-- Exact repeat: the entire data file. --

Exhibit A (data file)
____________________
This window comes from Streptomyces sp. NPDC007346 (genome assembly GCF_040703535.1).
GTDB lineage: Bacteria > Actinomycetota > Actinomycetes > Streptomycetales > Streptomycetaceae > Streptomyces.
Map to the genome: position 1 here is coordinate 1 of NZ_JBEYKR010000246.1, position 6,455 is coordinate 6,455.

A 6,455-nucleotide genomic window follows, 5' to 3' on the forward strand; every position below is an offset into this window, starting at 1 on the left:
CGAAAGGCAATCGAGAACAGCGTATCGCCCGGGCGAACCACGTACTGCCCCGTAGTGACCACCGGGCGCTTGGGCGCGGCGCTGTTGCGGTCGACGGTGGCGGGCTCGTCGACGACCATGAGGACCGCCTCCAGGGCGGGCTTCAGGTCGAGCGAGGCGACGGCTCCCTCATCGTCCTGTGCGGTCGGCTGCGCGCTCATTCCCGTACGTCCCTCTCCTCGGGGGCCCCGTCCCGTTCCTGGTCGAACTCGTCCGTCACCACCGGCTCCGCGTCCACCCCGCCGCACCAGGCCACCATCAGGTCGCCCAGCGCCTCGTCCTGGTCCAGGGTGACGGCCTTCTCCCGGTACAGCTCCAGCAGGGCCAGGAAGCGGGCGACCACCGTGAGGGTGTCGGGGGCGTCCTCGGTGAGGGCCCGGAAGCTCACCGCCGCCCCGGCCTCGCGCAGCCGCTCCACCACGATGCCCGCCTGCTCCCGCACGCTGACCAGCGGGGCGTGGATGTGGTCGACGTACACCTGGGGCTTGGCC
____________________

This window comes from Streptomyces sp. NPDC007346 (genome assembly GCF_040703535.1).
GTDB lineage: Bacteria > Actinomycetota > Actinomycetes > Streptomycetales > Streptomycetaceae > Streptomyces.
Map to the genome: position 1 here is coordinate 1 of NZ_JBEYKR010000246.1, position 6,455 is coordinate 6,455.

A 6,455-nucleotide genomic window follows, 5' to 3' on the forward strand; every position below is an offset into this window, starting at 1 on the left:
CGAAAGGCAATCGAGAACAGCGTATCGCCCGGGCGAACCACGTACTGCCCCGTAGTGACCACCGGGCGCTTGGGCGCGGCGCTGTTGCGGTCGACGGTGGCGGGCTCGTCGACGACCATGAGGACCGCCTCCAGGGCGGGCTTCAGGTCGAGCGAGGCGACGGCTCCCTCATCGTCCTGTGCGGTCGGCTGCGCGCTCATTCCCGTACGTCCCTCTCCTCGGGGGCCCCGTCCCGTTCCTGGTCGAACTCGTCCGTCACCACCGGCTCCGCGTCCACCCCGCCGCACCAGGCCACCATCAGGTCGCCCAGCGCCTCGTCCTGGTCCAGGGTGACGGCCTTCTCCCGGTACAGCTCCAGCAGGGCCAGGAAGCGGGCGACCACCGTGAGGGTGTCGGGGGCGTCCTCGGTGAGGGCCCGGAAGCTCACCGCCGCCCCGGCCTCGCGCAGCCGCTCCACCACGATGCCCGCCTGCTCCCGCACGCTGACCAGCGGGGCGTGGATGTGGTCGACGTACACCTGGGGCTTGGCC